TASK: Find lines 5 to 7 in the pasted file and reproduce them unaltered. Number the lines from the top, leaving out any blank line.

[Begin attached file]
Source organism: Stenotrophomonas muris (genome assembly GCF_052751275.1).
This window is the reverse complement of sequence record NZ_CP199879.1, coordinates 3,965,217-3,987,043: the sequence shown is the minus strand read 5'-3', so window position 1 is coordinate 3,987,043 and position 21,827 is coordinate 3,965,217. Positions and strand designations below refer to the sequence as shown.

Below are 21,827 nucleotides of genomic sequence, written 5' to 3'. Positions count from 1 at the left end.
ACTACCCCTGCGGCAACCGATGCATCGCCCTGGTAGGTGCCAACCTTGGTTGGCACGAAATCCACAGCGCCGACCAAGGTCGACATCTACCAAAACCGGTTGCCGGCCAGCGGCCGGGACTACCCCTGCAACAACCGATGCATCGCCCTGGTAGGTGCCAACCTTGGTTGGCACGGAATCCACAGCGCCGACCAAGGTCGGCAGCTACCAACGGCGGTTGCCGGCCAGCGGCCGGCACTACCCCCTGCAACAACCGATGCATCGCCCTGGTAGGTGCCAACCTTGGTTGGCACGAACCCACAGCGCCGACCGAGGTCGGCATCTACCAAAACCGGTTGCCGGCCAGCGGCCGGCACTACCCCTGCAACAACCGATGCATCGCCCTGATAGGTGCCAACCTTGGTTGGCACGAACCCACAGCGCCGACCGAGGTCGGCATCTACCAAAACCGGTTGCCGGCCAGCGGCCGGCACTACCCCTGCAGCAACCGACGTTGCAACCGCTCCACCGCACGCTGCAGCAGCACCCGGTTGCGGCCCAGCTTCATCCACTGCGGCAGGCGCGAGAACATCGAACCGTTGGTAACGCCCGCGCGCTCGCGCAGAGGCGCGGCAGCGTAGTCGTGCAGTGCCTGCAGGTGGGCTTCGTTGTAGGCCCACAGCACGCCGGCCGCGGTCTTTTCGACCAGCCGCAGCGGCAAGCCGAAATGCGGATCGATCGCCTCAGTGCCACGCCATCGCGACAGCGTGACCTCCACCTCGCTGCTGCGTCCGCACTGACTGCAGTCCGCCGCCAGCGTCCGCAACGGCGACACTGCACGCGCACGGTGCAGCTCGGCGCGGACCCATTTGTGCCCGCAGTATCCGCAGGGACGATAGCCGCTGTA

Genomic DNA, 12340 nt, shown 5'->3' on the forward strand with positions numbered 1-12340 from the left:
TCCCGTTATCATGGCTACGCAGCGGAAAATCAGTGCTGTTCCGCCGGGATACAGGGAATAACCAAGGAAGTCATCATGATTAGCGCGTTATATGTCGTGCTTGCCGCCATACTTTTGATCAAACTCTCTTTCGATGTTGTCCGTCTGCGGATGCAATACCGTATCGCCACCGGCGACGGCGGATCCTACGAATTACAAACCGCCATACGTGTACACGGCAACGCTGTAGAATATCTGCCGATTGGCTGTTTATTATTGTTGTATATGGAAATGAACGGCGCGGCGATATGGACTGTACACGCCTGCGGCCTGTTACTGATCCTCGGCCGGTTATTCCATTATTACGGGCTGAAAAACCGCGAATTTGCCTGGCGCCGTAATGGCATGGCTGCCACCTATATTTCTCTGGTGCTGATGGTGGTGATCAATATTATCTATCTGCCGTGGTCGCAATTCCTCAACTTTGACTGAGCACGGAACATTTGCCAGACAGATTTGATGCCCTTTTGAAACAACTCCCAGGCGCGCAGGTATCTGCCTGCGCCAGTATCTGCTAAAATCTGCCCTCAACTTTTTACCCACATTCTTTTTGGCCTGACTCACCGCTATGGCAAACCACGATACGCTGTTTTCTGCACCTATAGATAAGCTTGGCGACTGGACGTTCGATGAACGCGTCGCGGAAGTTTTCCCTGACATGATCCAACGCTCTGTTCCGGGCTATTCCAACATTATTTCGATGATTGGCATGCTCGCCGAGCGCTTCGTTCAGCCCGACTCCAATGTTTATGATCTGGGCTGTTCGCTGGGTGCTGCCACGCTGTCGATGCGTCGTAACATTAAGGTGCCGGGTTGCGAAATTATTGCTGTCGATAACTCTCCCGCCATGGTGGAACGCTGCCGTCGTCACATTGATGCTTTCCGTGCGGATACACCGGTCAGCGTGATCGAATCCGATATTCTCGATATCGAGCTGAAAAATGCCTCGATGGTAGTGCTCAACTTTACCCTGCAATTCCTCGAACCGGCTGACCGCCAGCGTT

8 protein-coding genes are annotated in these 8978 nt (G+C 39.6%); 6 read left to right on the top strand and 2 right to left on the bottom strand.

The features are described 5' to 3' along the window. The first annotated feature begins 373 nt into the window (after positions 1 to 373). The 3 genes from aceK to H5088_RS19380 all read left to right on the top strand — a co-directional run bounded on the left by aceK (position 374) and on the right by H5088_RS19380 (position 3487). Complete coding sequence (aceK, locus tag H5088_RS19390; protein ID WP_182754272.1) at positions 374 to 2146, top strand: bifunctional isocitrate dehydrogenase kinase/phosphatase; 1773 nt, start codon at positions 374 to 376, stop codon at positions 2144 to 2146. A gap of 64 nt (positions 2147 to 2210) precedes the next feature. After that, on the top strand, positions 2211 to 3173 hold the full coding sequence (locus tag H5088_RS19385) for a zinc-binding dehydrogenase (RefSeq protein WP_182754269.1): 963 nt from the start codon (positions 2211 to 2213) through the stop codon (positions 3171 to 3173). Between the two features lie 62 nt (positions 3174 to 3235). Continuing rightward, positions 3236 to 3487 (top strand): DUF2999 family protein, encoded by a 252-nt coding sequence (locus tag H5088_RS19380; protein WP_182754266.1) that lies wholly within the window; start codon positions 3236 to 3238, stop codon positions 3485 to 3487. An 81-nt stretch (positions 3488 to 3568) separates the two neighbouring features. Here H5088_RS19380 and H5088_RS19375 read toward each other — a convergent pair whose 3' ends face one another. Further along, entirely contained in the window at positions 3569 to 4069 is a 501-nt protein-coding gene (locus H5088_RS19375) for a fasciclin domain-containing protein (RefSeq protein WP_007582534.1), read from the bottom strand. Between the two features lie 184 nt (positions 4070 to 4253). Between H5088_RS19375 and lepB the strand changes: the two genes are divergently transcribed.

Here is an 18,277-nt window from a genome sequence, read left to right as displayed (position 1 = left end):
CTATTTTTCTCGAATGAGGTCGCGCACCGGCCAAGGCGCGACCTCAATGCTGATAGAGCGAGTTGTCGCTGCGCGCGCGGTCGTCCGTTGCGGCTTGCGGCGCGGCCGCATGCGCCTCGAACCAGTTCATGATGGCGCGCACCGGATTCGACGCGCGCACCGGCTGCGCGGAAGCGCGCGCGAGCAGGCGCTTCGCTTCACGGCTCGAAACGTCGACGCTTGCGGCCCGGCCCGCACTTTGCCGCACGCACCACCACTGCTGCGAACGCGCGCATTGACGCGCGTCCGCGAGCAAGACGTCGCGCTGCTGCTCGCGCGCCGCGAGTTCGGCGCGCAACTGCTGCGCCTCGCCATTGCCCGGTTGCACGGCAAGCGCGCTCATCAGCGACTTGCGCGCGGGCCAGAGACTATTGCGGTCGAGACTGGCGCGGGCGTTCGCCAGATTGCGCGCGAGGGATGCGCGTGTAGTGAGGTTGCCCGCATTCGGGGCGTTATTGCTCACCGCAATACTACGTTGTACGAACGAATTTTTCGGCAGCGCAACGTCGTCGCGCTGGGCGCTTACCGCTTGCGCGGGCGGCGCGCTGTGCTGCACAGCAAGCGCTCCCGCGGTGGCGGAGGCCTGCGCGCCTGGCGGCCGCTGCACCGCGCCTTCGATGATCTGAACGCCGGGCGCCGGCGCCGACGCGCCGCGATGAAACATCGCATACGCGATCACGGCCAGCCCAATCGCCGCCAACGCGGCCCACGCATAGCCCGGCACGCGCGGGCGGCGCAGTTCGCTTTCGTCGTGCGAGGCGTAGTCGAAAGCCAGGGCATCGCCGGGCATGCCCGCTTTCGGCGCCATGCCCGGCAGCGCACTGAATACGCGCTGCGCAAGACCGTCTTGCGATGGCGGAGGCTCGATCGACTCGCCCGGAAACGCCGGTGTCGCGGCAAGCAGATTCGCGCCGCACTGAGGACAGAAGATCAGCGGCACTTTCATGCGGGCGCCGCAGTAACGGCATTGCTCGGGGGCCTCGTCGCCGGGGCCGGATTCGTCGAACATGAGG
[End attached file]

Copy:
Genomic DNA, 12340 nt, shown 5'->3' on the forward strand with positions numbered 1-12340 from the left:
TCCCGTTATCATGGCTACGCAGCGGAAAATCAGTGCTGTTCCGCCGGGATACAGGGAATAACCAAGGAAGTCATCATGATTAGCGCGTTATATGTCGTGCTTGCCGCCATACTTTTGATCAAACTCTCTTTCGATGTTGTCCGTCTGCGGATGCAATACCGTATCGCCACCGGCGACGGCGGATCCTACGAATTACAAACCGCCATACGTGTACACGGCAACGCTGTAGAATATCTGCCGATTGGCTGTTTATTATTGTTGTATATGGAAATGAACGGCGCGGCGATATGGACTGTACACGCCTGCGGCCTGTTACTGATCCTCGGCCGGTTATTCCATTATTACGGGCTGAAAAACCGCGAATTTGCCTGGCGCCGTAATGGCATGGCTGCCACCTATATTTCTCTGGTGCTGATGGTGGTGATCAATATTATCTATCTGCCGTGGTCGCAATTCCTCAACTTTGACTGAGCACGGAACATTTGCCAGACAGATTTGATGCCCTTTTGAAACAACTCCCAGGCGCGCAGGTATCTGCCTGCGCCAGTATCTGCTAAAATCTGCCCTCAACTTTTTACCCACATTCTTTTTGGCCTGACTCACCGCTATGGCAAACCACGATACGCTGTTTTCTGCACCTATAGATAAGCTTGGCGACTGGACGTTCGATGAACGCGTCGCGGAAGTTTTCCCTGACATGATCCAACGCTCTGTTCCGGGCTATTCCAACATTATTTCGATGATTGGCATGCTCGCCGAGCGCTTCGTTCAGCCCGACTCCAATGTTTATGATCTGGGCTGTTCGCTGGGTGCTGCCACGCTGTCGATGCGTCGTAACATTAAGGTGCCGGGTTGCGAAATTATTGCTGTCGATAACTCTCCCGCCATGGTGGAACGCTGCCGTCGTCACATTGATGCTTTCCGTGCGGATACACCGGTCAGCGTGATCGAATCCGATATTCTCGATATCGAGCTGAAAAATGCCTCGATGGTAGTGCTCAACTTTACCCTGCAATTCCTCGAACCGGCTGACCGCCAGCGTT

8 protein-coding genes are annotated in these 8978 nt (G+C 39.6%); 6 read left to right on the top strand and 2 right to left on the bottom strand.